Enter the Powerhouse
The driving success behind the Turkish defense technological and industrial base is not merely about weapon systems proliferation, not even drone proliferation on its own. In essence, the country’s defense economics remain in good shape despite the Covid-19 pandemic’s shrinking effects.
Between 2020 and 2021, defense revenue increased by almost 15 percent, while the revenue coming from foreign contracts went up by 42 percent. Some figures optimistically suggest that this number might be as high as 48 percent. As for certain actors, first and foremost Baykar, foreign contracts constitute more than 90 percent of the revenue, marking an impressive outlook.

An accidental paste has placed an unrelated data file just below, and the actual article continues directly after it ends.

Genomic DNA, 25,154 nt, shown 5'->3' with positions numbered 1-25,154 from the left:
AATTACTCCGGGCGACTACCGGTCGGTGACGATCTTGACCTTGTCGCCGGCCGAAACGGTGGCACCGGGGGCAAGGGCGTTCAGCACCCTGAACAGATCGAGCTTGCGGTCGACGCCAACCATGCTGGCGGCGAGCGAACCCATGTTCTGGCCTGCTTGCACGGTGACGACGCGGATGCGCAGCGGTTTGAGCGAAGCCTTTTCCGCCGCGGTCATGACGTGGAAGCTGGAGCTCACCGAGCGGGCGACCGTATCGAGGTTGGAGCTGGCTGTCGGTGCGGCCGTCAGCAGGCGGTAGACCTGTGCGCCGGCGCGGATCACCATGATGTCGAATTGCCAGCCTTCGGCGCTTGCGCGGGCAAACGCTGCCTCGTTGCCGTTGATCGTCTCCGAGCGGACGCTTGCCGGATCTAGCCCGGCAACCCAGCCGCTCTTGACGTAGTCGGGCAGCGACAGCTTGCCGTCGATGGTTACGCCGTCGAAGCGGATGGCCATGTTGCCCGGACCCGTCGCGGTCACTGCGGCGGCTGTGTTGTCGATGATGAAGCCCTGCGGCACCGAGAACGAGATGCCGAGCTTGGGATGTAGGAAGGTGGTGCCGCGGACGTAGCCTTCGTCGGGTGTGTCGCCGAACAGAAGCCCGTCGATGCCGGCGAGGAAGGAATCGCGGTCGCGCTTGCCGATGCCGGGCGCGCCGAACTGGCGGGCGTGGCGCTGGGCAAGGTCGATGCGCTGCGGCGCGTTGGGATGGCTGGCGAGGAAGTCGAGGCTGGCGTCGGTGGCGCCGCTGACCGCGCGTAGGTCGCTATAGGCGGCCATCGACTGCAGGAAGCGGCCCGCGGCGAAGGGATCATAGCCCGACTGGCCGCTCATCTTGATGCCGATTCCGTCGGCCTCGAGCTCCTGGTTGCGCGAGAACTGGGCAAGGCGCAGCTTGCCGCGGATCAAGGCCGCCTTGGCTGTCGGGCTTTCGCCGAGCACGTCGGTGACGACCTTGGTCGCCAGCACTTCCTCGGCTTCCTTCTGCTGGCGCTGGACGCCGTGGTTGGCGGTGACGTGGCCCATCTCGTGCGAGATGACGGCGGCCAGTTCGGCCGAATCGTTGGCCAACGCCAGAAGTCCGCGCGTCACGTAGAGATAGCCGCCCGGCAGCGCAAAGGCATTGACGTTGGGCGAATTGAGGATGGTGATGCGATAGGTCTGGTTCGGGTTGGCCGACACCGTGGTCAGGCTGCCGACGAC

Most importantly, the volume of research and development activities, the main force that drives the technological edge of the defense industry, recently increased by 30 percent. Furthermore, in 2021, the industry employed over seventy-five thousand people. In other words, the Turkish defense technology generation has a sharp and reliable base. Therefore, despite the negative effects of the pandemic, the industry recovered quickly and revenue climbed back to pre-pandemic levels. Most of the growth in the country’s defense industry came from land platforms (with revenue of $2.347 billion, followed by the weaponry & ammunition and missile segments. The two latter categories showed a significant increase compared with 2020. The highest number of transactions was made in the civil aviation and weaponry & ammunition segments. Since 2020, Turkey also made progress in terms of reducing its defense imports (with a reduction of 4.58 percent) while maintaining somewhat stable export levels. This was a difficult balance to strike, especially given the disruptive impact that the pandemic had on global production and supply chains. The most sensational segment, namely drone warfare assets, is fast rising too. Together, Tusaş and Baykar, the two primary drone makers, secured more than $1 billion in exports in 2021, though the former has a broader export portfolio.